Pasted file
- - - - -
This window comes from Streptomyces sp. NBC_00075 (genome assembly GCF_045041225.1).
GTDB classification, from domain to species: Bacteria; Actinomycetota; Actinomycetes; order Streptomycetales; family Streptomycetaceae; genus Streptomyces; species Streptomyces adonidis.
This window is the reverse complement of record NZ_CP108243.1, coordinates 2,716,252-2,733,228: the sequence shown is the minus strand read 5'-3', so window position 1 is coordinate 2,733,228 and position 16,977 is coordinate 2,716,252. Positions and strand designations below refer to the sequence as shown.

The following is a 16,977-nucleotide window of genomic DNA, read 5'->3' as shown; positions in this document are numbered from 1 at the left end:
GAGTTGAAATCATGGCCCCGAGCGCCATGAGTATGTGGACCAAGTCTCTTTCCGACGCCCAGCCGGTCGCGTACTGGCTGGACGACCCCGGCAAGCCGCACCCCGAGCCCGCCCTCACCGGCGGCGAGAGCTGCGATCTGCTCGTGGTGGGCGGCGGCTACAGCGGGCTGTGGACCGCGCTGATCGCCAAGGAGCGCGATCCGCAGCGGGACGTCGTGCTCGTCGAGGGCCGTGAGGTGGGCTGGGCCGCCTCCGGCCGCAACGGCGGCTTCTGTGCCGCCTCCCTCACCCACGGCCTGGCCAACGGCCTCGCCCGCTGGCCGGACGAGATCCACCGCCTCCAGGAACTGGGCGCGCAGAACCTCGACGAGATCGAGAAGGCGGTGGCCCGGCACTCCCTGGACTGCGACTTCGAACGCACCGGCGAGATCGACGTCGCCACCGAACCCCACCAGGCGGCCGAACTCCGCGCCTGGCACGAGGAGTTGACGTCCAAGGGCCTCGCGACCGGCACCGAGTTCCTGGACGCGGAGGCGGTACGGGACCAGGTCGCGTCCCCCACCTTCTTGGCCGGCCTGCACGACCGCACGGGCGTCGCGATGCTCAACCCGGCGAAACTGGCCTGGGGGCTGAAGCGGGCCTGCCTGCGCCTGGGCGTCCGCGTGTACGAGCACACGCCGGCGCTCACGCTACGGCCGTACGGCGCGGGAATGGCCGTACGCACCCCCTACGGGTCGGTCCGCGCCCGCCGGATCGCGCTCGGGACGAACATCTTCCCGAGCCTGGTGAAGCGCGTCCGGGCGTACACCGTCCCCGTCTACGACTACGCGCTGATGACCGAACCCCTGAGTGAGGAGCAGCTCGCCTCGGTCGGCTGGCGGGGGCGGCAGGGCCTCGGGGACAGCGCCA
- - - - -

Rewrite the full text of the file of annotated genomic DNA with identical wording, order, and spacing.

This window comes from Streptomyces sp. NBC_00075 (genome assembly GCF_045041225.1).
GTDB classification, from domain to species: Bacteria; Actinomycetota; Actinomycetes; order Streptomycetales; family Streptomycetaceae; genus Streptomyces; species Streptomyces adonidis.
This window is the reverse complement of record NZ_CP108243.1, coordinates 2,716,252-2,733,228: the sequence shown is the minus strand read 5'-3', so window position 1 is coordinate 2,733,228 and position 16,977 is coordinate 2,716,252. Positions and strand designations below refer to the sequence as shown.

The following is a 16,977-nucleotide window of genomic DNA, read 5'->3' as shown; positions in this document are numbered from 1 at the left end:
GAGTTGAAATCATGGCCCCGAGCGCCATGAGTATGTGGACCAAGTCTCTTTCCGACGCCCAGCCGGTCGCGTACTGGCTGGACGACCCCGGCAAGCCGCACCCCGAGCCCGCCCTCACCGGCGGCGAGAGCTGCGATCTGCTCGTGGTGGGCGGCGGCTACAGCGGGCTGTGGACCGCGCTGATCGCCAAGGAGCGCGATCCGCAGCGGGACGTCGTGCTCGTCGAGGGCCGTGAGGTGGGCTGGGCCGCCTCCGGCCGCAACGGCGGCTTCTGTGCCGCCTCCCTCACCCACGGCCTGGCCAACGGCCTCGCCCGCTGGCCGGACGAGATCCACCGCCTCCAGGAACTGGGCGCGCAGAACCTCGACGAGATCGAGAAGGCGGTGGCCCGGCACTCCCTGGACTGCGACTTCGAACGCACCGGCGAGATCGACGTCGCCACCGAACCCCACCAGGCGGCCGAACTCCGCGCCTGGCACGAGGAGTTGACGTCCAAGGGCCTCGCGACCGGCACCGAGTTCCTGGACGCGGAGGCGGTACGGGACCAGGTCGCGTCCCCCACCTTCTTGGCCGGCCTGCACGACCGCACGGGCGTCGCGATGCTCAACCCGGCGAAACTGGCCTGGGGGCTGAAGCGGGCCTGCCTGCGCCTGGGCGTCCGCGTGTACGAGCACACGCCGGCGCTCACGCTACGGCCGTACGGCGCGGGAATGGCCGTACGCACCCCCTACGGGTCGGTCCGCGCCCGCCGGATCGCGCTCGGGACGAACATCTTCCCGAGCCTGGTGAAGCGCGTCCGGGCGTACACCGTCCCCGTCTACGACTACGCGCTGATGACCGAACCCCTGAGTGAGGAGCAGCTCGCCTCGGTCGGCTGGCGGGGGCGGCAGGGCCTCGGGGACAGCGCCA